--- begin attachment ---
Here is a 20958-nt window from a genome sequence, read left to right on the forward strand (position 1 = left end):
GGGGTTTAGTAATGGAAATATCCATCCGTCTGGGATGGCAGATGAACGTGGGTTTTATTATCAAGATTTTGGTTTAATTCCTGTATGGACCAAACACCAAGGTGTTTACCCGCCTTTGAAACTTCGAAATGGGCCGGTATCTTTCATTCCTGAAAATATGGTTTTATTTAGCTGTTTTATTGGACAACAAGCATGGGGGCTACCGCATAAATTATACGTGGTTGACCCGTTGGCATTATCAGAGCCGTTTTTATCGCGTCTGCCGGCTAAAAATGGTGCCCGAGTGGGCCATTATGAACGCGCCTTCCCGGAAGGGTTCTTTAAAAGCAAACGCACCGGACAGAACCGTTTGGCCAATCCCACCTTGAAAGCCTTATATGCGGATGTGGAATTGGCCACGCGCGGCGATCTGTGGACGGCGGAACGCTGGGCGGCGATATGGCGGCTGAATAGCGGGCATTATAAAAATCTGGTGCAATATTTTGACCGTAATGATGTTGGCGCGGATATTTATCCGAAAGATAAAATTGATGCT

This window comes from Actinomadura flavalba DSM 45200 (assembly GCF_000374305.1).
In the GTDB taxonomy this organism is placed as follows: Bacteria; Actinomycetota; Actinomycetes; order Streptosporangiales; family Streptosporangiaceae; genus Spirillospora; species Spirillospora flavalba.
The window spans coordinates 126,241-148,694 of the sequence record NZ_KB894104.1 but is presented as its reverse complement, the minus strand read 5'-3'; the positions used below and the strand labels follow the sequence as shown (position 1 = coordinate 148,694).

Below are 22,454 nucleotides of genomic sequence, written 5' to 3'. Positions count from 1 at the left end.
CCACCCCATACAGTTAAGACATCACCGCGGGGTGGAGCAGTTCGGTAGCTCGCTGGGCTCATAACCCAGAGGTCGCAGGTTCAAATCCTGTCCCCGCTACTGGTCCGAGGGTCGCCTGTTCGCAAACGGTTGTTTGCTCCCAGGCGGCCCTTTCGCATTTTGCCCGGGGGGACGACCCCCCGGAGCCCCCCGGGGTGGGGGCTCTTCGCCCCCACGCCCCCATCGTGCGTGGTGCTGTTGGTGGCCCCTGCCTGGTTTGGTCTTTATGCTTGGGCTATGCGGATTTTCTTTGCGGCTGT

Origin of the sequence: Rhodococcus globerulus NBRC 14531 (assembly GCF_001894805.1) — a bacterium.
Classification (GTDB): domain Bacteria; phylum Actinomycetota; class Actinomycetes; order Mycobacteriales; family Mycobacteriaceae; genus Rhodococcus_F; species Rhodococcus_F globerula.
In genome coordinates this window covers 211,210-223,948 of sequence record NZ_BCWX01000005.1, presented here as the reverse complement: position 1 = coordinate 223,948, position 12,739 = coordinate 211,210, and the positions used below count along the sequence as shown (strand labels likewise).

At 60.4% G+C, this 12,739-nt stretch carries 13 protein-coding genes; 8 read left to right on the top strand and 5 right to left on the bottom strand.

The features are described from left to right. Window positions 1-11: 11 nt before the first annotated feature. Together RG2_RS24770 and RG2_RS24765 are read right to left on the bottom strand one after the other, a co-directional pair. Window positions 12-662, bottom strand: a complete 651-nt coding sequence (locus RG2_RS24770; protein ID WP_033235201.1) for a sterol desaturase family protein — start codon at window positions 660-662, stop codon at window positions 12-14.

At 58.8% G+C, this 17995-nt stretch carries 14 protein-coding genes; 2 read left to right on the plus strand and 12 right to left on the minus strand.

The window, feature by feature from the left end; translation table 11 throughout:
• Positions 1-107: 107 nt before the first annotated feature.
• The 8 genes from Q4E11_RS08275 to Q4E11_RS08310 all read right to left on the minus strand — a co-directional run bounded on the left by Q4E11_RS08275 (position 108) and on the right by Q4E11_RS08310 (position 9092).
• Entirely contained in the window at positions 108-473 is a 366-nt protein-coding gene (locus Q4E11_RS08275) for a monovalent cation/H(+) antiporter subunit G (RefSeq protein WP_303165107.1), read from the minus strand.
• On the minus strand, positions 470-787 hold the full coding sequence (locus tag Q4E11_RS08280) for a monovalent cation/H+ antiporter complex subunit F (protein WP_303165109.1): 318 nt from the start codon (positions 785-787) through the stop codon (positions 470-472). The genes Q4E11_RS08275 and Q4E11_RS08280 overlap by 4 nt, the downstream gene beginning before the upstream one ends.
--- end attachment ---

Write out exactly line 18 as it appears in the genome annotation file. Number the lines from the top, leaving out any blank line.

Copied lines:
• On the minus strand, positions 470-787 hold the full coding sequence (locus tag Q4E11_RS08280) for a monovalent cation/H+ antiporter complex subunit F (protein WP_303165109.1): 318 nt from the start codon (positions 785-787) through the stop codon (positions 470-472). The genes Q4E11_RS08275 and Q4E11_RS08280 overlap by 4 nt, the downstream gene beginning before the upstream one ends.